The Mud Creek Slide in the southern part of Big Sur, which has been called one of the biggest and perhaps the biggest landslide in state history, will require a new road to be constructed over it that Caltrans now estimates will cost about $40 million and take until the end of next summer to complete. The May 20 landslide, caused by a mountainside heavily saturated with winter rains, has isolated a large section of the Big Sur community that was already cut off by the demolition of the Pfeiffer Canyon Bridge earlier in the year. As the Chronicle reports, that bridge replacement, originally scheduled to be done by the end of this month, now has "no estimated opening date" — though last we heard it would be open next month.

State tourism agency Visit California tells the Chronicle that Monterey and San Luis Obispo counties are expecting to see a $554 million loss in visitor-related revenue as a result of the two road closures, and that number may only climb as delays factor into the two infrastructure projects at either end of Big Sur.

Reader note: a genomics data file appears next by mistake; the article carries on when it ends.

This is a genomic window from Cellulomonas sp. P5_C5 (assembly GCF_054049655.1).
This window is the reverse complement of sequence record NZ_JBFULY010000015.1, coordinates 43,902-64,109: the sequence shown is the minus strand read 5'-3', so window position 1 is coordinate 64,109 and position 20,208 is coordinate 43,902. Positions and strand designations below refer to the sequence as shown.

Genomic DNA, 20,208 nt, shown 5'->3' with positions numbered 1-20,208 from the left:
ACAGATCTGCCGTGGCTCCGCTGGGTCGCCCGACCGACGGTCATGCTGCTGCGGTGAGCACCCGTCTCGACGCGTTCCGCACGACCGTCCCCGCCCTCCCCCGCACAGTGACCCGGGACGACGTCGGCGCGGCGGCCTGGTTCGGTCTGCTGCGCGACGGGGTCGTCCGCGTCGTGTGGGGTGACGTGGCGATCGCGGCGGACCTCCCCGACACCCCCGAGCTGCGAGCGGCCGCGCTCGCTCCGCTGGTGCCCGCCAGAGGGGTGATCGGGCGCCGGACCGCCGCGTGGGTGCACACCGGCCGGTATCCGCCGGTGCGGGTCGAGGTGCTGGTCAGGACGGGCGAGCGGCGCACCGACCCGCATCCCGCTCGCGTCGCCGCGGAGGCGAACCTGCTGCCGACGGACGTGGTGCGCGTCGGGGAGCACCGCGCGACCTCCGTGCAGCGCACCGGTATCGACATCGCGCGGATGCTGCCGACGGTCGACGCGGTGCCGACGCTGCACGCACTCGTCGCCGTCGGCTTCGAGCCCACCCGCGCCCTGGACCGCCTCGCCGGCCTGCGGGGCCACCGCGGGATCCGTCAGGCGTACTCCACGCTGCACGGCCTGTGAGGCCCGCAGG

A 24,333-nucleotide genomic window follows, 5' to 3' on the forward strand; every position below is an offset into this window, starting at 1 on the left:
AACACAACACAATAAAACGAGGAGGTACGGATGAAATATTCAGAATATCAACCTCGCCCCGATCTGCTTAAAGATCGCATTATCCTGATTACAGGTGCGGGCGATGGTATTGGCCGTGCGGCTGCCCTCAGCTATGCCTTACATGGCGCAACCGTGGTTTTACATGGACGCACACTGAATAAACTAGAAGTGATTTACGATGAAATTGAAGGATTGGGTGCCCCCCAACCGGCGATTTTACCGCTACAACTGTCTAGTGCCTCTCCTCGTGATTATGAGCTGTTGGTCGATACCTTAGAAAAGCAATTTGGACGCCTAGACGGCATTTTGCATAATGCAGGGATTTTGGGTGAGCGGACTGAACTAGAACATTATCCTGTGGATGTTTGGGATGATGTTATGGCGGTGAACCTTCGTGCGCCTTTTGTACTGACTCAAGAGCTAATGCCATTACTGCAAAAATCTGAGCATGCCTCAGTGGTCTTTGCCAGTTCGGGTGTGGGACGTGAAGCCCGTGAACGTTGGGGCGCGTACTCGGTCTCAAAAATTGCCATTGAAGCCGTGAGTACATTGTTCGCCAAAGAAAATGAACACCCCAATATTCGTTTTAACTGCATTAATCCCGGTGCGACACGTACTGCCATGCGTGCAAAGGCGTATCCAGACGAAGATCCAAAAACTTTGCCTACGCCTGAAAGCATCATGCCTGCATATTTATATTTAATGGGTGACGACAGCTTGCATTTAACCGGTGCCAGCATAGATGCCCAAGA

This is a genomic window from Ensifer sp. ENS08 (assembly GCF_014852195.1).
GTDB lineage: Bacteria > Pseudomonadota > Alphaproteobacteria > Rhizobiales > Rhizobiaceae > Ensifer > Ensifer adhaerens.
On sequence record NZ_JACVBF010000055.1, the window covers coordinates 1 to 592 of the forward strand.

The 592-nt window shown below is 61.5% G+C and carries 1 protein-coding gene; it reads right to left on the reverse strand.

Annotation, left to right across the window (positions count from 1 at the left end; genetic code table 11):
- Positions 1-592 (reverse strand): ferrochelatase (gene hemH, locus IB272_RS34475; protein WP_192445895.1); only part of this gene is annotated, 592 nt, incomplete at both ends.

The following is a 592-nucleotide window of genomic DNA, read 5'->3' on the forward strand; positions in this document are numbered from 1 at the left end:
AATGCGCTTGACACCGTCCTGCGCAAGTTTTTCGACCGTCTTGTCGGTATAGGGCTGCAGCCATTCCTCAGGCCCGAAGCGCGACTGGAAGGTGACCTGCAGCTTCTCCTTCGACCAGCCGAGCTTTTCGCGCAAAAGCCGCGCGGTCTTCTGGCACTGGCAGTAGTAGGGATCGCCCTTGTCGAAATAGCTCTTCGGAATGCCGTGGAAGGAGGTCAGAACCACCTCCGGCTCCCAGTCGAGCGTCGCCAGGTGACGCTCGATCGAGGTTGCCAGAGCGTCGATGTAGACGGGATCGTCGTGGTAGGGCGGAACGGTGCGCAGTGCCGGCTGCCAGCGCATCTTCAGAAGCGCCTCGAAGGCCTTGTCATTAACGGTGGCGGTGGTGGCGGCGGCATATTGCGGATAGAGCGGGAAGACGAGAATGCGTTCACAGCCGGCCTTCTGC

Another factor: If the upcoming winter turns out to be another wet one, it's anybody's guess what that could add to the timeline for rebuilding Highway 1 around the Mud Creek Slide.

"We are working to safely rebuild the road in this complex and unpredictable area,” said Caltrans District 5 Director Tim Gubbins in a statement to CBS 5. The project of building a new road over the mound of dirt will involve “embankments, berms, rocks, netting, culverts and other stabilizing material.”

Manager of the Big Sur River Inn Rick Aldinger says to the Chron, “We certainly wish the road could open sooner. We wish it could open tomorrow. But it’s part of living here and doing business here. These things happen."

Previously: Video: Time-Lapse Of Big Sur Bridge Construction